The first day that we arrived in Ithaca we tried to see as many waterfalls as possible. We were in luck when we found the Robert H. Treman State Park. To give you a little history on this area, Mr. Treman initially purchased this land area in 1915, which surrounded the Enfield Falls. This later became known as the Enfield Glen State Park, and then renamed the Robert H. Treman State Park in honor of him in 1937. He had a love of nature, and during his lifetime, he and his wife planted over 1,000 trees to improve the property. Today, there are so many beautiful trees in this park, and it is truly amazing to see this legacy continue on.
As we get further into this series, I think that it is important to discuss the region as a whole that it is located in for a larger perspective. The Finger Lakes themselves are collectively a group of eleven long and narrow lakes. The area of Ithaca New York is connected to the Cayuga Lake. The Cayuga Lake is the longest of the eleven lakes, and is second largest in volume and second largest in surface area as well. It is almost 39 miles (63 km) long, and its deepest point actually reaches 435 feet (133 meters.) It was named from the original Indigenous Cayuga tribes that inhabited the region. The Cayuga are actually one of the five original constituents of the Iroquois, a confederacy of Native Americans in New York. Currently, the Cayuga are a part of the Six Nations of the Grand River First Nation in Ontario, and are federally recognized as the Seneca-Cayuga Tribe of Oklahoma and Cayuga Nation of New York.
Now that you know a little history of this area, lets talk about the park itself! When we arrived, we parked right at the Lower Park Entrance. The walking path is connected right to the parking lot, and from there, we hiked to the Lower Falls (also known as the Enfield Falls.) I thought that it was such a good idea that there were a lot of picnic tables set up along this path. This would be the perfect area to relax on a nice day! There was also public restrooms and different spots for camping that we noticed as well. (I will leave a direct link for the park at the end of the post if you are interested in camping there or making reservations.)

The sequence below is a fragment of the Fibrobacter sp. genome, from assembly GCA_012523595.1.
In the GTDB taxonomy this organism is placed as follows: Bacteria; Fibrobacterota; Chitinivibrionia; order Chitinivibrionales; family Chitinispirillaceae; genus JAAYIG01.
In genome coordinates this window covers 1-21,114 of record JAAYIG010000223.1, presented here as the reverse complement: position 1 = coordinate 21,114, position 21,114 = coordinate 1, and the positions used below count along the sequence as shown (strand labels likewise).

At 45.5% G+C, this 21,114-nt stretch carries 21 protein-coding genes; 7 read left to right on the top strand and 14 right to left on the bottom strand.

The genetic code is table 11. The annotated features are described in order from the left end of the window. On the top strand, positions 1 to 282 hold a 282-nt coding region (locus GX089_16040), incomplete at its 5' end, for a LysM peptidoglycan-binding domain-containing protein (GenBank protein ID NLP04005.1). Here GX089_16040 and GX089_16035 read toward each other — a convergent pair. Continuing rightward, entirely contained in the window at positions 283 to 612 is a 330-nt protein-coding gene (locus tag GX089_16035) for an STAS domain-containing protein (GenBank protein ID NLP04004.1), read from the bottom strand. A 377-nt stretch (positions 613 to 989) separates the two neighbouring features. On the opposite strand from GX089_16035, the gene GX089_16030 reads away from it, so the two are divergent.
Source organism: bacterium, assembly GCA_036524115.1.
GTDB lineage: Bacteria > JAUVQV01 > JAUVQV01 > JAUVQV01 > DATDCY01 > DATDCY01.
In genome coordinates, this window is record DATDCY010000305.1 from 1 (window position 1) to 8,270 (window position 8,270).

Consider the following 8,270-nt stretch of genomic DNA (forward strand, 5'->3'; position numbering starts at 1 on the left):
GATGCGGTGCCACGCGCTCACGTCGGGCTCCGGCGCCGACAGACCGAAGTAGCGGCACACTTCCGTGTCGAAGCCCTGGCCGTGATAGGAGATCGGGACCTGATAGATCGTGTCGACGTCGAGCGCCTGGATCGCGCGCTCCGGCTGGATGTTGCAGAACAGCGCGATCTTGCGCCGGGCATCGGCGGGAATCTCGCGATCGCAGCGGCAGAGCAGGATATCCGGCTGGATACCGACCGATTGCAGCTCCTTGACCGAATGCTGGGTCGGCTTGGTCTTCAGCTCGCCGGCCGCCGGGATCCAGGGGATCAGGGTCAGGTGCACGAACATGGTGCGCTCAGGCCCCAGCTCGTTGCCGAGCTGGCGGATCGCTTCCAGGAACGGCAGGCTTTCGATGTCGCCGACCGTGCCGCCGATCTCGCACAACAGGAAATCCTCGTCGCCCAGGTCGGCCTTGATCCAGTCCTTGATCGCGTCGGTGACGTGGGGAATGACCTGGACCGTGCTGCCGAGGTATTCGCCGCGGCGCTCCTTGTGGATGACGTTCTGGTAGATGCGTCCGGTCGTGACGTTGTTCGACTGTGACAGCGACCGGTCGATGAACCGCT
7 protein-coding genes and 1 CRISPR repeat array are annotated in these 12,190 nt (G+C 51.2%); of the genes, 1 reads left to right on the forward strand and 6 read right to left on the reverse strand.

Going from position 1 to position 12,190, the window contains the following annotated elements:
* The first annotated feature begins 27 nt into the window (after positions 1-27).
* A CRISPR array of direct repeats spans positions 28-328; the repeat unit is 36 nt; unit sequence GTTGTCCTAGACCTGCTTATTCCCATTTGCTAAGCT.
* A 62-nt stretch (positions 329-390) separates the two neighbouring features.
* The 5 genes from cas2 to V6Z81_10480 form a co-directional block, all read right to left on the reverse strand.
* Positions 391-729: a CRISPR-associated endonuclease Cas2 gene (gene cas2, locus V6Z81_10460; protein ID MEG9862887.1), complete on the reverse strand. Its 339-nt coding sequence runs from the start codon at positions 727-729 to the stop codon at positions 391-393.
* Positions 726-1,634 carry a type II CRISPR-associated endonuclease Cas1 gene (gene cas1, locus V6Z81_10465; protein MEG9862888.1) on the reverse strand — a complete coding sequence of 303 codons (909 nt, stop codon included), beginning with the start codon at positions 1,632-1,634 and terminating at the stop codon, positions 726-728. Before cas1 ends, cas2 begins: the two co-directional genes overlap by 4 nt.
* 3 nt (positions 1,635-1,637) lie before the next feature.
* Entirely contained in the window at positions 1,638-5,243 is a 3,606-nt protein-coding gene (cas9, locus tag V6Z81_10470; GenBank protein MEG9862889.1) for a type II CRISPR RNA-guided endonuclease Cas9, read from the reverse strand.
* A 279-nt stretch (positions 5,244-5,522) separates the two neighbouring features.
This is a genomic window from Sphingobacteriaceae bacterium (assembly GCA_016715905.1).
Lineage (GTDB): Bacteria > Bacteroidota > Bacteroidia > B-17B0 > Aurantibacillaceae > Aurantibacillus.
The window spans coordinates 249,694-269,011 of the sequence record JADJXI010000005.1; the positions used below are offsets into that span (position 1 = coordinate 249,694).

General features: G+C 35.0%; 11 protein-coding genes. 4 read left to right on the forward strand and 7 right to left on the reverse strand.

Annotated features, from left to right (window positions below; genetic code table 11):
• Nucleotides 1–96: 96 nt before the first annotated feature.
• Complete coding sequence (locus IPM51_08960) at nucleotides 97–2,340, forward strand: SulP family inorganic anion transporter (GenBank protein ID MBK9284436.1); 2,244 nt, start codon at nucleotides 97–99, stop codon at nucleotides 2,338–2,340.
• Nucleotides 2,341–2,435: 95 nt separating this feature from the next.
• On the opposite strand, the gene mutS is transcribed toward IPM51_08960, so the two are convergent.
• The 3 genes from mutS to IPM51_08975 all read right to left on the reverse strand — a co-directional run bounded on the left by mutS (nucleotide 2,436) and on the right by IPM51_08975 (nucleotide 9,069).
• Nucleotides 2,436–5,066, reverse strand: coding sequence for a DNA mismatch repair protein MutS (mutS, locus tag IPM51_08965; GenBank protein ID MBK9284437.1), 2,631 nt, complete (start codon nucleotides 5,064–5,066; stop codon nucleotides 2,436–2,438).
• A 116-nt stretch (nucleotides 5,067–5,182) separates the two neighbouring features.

The further down the path we roamed, the more the earth seemed to lift up around us. We noticed interesting rock formations that were made of sandstone and Devonian shale. The rocks were formed and are stacked in horizontal layers that created these flat slabs and unique angles.
The walk was well worth it, as we were greeted by the magical and elegant Lower Falls which are about 70 feet (21 meters) tall. In the summer months, this area is sometimes utilized for swimming, and we noticed tall lifeguard stands around the pool of water at the bottom of the falls. We visited in autumn, but I could see this being a very refreshing spot to enjoy the summer too! Also, depending on the time of year, you can hike the six trails within the park, and see all the 12 waterfalls within the area.
If you are traveling to the Ithaca region in New York, the Robert H. Treman State Park is a must visit, especially if you are an outdoor enthusiast! Let me know in the comments if you have ever traveled here as well, and what your visit was like. I hope that you are having a wonderful day, and remember to click that subscribe button!
If you are traveling to the New York area, and are interested in hiking or viewing spectacular waterfalls, a book that I would highly recommend and also own myself is “Hiking Waterfalls New York.” This literature reviews a variety of hikes, from the famous Niagara Falls, to even more less known hikes, but spots that you will not want to miss! At the beginning of the book, I really like that the author categorized the trails from her favorites, best waterfalls for fall foliage, best gorge hikes, roadside waterfalls, best historical falls, and even waterfalls that may draw in more crowds versus less crowded waterfalls. There is also a very nice map that lays out where the locations of them are, and that can be an amazing tool when you are planning your trip. This is great so that you know how far of a distance you can expect to travel from where you are lodging, and you can really make the most out of your time and itinerary. With each hike and waterfall listed there is a full color photo, trail distance, difficulty, and even information about the actual surface that the trail is made out of in addition to so much more!
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